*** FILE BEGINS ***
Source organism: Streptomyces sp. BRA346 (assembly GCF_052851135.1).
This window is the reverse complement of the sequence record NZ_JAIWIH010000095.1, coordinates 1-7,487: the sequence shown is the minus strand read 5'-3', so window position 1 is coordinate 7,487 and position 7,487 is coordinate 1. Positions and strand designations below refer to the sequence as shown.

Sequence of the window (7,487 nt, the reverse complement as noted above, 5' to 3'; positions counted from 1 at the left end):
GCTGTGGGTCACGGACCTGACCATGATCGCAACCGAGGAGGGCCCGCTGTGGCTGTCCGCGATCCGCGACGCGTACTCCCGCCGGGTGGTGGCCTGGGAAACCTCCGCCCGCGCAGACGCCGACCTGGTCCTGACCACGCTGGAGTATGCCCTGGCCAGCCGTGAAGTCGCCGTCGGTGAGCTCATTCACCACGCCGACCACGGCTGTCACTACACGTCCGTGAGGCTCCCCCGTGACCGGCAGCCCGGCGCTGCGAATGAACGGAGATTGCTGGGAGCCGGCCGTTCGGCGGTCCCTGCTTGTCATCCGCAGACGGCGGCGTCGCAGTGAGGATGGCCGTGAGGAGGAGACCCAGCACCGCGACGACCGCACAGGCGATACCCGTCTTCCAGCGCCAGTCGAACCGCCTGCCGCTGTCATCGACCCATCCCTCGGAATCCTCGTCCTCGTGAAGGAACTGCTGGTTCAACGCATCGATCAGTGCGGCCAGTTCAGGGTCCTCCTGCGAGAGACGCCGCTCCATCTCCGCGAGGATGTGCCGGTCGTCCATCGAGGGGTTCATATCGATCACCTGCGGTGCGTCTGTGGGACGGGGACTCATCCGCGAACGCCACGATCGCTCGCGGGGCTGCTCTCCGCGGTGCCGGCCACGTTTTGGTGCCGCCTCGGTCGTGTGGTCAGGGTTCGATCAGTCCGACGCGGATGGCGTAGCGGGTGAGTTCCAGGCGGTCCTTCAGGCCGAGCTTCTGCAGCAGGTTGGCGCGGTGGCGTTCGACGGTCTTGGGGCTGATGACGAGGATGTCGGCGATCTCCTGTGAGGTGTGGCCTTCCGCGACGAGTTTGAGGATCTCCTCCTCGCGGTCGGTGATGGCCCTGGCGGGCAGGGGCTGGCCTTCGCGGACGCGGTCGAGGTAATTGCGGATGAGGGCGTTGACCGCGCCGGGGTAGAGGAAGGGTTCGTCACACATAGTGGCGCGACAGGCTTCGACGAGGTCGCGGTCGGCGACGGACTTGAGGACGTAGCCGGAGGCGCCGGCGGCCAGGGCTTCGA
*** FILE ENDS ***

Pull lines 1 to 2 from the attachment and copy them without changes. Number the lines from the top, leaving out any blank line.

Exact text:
Source organism: Streptomyces sp. BRA346 (assembly GCF_052851135.1).
This window is the reverse complement of the sequence record NZ_JAIWIH010000095.1, coordinates 1-7,487: the sequence shown is the minus strand read 5'-3', so window position 1 is coordinate 7,487 and position 7,487 is coordinate 1. Positions and strand designations below refer to the sequence as shown.